In addition to being published on its own, this map appeared in a number of different publications. The Oxford Dictionary of National Biography describes Thomas Jefferys as "cartographer, and publisher; produced some of the most important eighteenth-century maps of the Americas; appointed Geographer to George III in December 1760".
Relief shown pictorially on map depicting settlements in North America by 1762. Shaded countries are those formerly claimed or possessed by France and Space and now ceded to Great Britain at the end of the French and Indian War. Capes, bays, and islands are etched including the Great Fishing Bank. Inset map depicts the mouth of the Mississippi.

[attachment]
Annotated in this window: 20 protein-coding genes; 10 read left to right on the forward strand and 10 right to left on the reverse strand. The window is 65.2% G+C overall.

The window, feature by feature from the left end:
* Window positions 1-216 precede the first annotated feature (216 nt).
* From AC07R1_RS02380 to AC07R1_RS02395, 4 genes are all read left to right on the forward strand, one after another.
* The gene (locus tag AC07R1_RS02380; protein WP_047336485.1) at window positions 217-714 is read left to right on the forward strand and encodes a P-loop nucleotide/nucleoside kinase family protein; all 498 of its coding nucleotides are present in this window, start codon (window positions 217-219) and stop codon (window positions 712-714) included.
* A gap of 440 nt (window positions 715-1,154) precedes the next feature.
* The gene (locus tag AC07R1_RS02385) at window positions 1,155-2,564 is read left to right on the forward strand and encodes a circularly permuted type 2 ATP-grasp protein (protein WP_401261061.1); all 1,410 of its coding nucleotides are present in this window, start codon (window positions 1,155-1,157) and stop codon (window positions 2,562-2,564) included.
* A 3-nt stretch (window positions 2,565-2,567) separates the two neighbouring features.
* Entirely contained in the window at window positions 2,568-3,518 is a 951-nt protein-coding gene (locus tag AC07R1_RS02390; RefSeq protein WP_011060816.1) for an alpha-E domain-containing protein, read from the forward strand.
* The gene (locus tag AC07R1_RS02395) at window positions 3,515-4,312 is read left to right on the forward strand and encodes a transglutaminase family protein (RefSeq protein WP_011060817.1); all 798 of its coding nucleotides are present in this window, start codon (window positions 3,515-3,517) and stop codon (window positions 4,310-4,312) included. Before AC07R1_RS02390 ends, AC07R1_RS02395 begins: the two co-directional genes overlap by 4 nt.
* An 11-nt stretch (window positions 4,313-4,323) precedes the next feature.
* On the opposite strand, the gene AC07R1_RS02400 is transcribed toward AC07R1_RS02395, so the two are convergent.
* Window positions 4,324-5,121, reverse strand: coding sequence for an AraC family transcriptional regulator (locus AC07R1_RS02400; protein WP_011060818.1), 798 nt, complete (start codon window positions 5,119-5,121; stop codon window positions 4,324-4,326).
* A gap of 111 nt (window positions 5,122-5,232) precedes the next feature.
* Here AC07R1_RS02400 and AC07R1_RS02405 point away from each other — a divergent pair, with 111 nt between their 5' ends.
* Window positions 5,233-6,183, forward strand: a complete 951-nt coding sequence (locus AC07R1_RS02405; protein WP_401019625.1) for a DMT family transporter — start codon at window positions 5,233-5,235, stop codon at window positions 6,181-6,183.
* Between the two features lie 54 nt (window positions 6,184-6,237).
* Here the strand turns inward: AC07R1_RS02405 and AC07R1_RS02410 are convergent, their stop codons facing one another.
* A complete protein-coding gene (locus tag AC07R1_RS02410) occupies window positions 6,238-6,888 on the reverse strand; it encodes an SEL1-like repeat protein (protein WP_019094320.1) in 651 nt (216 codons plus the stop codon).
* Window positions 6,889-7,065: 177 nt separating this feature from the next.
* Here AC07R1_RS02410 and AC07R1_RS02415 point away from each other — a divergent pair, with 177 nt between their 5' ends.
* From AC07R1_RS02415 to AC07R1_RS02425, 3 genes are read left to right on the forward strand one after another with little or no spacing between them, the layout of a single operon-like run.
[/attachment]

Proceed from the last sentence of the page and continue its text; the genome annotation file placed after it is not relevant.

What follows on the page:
A hand-coloured map of British and French settlements in North America for Hinton's Universal Magazine. The map has unique horizontal colouration not following any specific region: however, the explanation provided in the text on page 145 and following state the colouration distinguishes several provinces. The uncoloured part of the map contains all the territories held by France. The text further explains ceded territories and treaties. The pricked line from Escondido in the Gulf of Mexico through New Hampshire an the Allegany mountains is what the French prescribe as the boundary of English settlements. Dotted lines appear to represent many features including fishing banks, possible borders, possible routes, and other features. The annotation for some forts have white masking. It is difficult to discern where the map states New France to be, although it is possible that it states all of the area west of Québec to belong to the French; South Carolina is split by Georgia; Port Toulouse in Cape Breton is shown before having its name later changed to St. Peter's; territories of various native tribes are written but not delineated; hachuring is used to show some relief, and the Allegheny subset of the Appalachian Mountains is annotated . The cartouche framing the title is exceedingly elaborate depicting a ship with mast and flag, baskets of flowers, many floral objects, a full second ship, many sails in the distance, trees, birds, and an urn. The inset shows a large scale plan of the French fort (Fort Saint-Frédéric) at Crown Point, New York, with a profile view of the tower.